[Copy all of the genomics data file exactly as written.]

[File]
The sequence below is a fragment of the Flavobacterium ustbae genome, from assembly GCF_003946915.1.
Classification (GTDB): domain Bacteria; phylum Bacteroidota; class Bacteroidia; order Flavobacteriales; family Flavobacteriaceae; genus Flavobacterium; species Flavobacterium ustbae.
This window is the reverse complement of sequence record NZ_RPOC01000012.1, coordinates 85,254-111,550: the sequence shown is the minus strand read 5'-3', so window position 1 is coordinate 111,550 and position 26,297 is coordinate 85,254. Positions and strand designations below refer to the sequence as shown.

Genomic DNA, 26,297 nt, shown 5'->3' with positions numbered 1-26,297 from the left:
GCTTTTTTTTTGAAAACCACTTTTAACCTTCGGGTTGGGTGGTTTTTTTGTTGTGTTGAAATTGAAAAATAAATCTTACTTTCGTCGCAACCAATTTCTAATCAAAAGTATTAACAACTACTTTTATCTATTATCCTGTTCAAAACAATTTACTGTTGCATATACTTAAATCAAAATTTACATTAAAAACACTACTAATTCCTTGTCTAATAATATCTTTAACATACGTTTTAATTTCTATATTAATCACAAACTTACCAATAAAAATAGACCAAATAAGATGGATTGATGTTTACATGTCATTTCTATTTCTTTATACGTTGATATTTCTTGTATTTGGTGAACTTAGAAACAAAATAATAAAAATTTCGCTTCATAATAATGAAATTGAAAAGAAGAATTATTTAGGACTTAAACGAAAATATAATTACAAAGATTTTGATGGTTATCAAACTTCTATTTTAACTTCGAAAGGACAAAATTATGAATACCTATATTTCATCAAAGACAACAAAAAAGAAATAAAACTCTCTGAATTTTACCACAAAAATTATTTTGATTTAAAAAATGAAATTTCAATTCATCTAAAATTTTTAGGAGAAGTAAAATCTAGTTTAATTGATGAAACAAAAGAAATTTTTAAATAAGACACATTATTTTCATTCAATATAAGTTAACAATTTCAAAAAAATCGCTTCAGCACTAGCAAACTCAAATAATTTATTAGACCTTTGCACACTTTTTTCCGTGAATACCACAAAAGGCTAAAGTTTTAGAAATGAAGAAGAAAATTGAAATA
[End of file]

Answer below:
The sequence below is a fragment of the Flavobacterium ustbae genome, from assembly GCF_003946915.1.
Classification (GTDB): domain Bacteria; phylum Bacteroidota; class Bacteroidia; order Flavobacteriales; family Flavobacteriaceae; genus Flavobacterium; species Flavobacterium ustbae.
This window is the reverse complement of sequence record NZ_RPOC01000012.1, coordinates 85,254-111,550: the sequence shown is the minus strand read 5'-3', so window position 1 is coordinate 111,550 and position 26,297 is coordinate 85,254. Positions and strand designations below refer to the sequence as shown.

Genomic DNA, 26,297 nt, shown 5'->3' with positions numbered 1-26,297 from the left:
GCTTTTTTTTTGAAAACCACTTTTAACCTTCGGGTTGGGTGGTTTTTTTGTTGTGTTGAAATTGAAAAATAAATCTTACTTTCGTCGCAACCAATTTCTAATCAAAAGTATTAACAACTACTTTTATCTATTATCCTGTTCAAAACAATTTACTGTTGCATATACTTAAATCAAAATTTACATTAAAAACACTACTAATTCCTTGTCTAATAATATCTTTAACATACGTTTTAATTTCTATATTAATCACAAACTTACCAATAAAAATAGACCAAATAAGATGGATTGATGTTTACATGTCATTTCTATTTCTTTATACGTTGATATTTCTTGTATTTGGTGAACTTAGAAACAAAATAATAAAAATTTCGCTTCATAATAATGAAATTGAAAAGAAGAATTATTTAGGACTTAAACGAAAATATAATTACAAAGATTTTGATGGTTATCAAACTTCTATTTTAACTTCGAAAGGACAAAATTATGAATACCTATATTTCATCAAAGACAACAAAAAAGAAATAAAACTCTCTGAATTTTACCACAAAAATTATTTTGATTTAAAAAATGAAATTTCAATTCATCTAAAATTTTTAGGAGAAGTAAAATCTAGTTTAATTGATGAAACAAAAGAAATTTTTAAATAAGACACATTATTTTCATTCAATATAAGTTAACAATTTCAAAAAAATCGCTTCAGCACTAGCAAACTCAAATAATTTATTAGACCTTTGCACACTTTTTTCCGTGAATACCACAAAAGGCTAAAGTTTTAGAAATGAAGAAGAAAATTGAAATA